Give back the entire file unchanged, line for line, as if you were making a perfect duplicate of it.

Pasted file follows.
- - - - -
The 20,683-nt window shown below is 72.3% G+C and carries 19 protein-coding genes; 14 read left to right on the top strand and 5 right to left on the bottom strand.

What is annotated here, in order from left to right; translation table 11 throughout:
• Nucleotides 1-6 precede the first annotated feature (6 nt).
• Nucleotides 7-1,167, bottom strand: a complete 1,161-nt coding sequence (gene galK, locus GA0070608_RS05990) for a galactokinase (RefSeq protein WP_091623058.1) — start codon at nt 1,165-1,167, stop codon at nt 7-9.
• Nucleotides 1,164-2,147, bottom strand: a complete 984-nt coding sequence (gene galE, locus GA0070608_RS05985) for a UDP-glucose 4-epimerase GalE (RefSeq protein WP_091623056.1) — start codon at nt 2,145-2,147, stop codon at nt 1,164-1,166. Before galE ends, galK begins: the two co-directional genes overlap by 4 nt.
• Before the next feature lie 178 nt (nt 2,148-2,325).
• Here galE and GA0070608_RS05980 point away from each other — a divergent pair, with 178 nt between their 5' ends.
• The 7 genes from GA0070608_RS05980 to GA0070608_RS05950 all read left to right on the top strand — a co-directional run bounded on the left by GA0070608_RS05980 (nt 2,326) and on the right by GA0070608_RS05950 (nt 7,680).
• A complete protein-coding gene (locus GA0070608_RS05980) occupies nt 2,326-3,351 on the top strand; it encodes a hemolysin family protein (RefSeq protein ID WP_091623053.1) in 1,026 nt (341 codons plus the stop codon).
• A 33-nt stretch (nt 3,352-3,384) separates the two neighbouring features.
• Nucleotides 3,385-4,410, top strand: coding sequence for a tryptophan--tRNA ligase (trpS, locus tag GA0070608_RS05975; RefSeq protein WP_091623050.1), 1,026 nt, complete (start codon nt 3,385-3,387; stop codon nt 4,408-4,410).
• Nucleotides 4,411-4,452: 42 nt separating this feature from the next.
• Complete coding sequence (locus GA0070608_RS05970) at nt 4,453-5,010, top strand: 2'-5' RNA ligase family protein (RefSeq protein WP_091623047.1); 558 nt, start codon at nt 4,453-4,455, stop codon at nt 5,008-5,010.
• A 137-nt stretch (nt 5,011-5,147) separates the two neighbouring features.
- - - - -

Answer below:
The 20,683-nt window shown below is 72.3% G+C and carries 19 protein-coding genes; 14 read left to right on the top strand and 5 right to left on the bottom strand.

What is annotated here, in order from left to right; translation table 11 throughout:
• Nucleotides 1-6 precede the first annotated feature (6 nt).
• Nucleotides 7-1,167, bottom strand: a complete 1,161-nt coding sequence (gene galK, locus GA0070608_RS05990) for a galactokinase (RefSeq protein WP_091623058.1) — start codon at nt 1,165-1,167, stop codon at nt 7-9.
• Nucleotides 1,164-2,147, bottom strand: a complete 984-nt coding sequence (gene galE, locus GA0070608_RS05985) for a UDP-glucose 4-epimerase GalE (RefSeq protein WP_091623056.1) — start codon at nt 2,145-2,147, stop codon at nt 1,164-1,166. Before galE ends, galK begins: the two co-directional genes overlap by 4 nt.
• Before the next feature lie 178 nt (nt 2,148-2,325).
• Here galE and GA0070608_RS05980 point away from each other — a divergent pair, with 178 nt between their 5' ends.
• The 7 genes from GA0070608_RS05980 to GA0070608_RS05950 all read left to right on the top strand — a co-directional run bounded on the left by GA0070608_RS05980 (nt 2,326) and on the right by GA0070608_RS05950 (nt 7,680).
• A complete protein-coding gene (locus GA0070608_RS05980) occupies nt 2,326-3,351 on the top strand; it encodes a hemolysin family protein (RefSeq protein ID WP_091623053.1) in 1,026 nt (341 codons plus the stop codon).
• A 33-nt stretch (nt 3,352-3,384) separates the two neighbouring features.
• Nucleotides 3,385-4,410, top strand: coding sequence for a tryptophan--tRNA ligase (trpS, locus tag GA0070608_RS05975; RefSeq protein WP_091623050.1), 1,026 nt, complete (start codon nt 3,385-3,387; stop codon nt 4,408-4,410).
• Nucleotides 4,411-4,452: 42 nt separating this feature from the next.
• Complete coding sequence (locus GA0070608_RS05970) at nt 4,453-5,010, top strand: 2'-5' RNA ligase family protein (RefSeq protein WP_091623047.1); 558 nt, start codon at nt 4,453-4,455, stop codon at nt 5,008-5,010.
• A 137-nt stretch (nt 5,011-5,147) separates the two neighbouring features.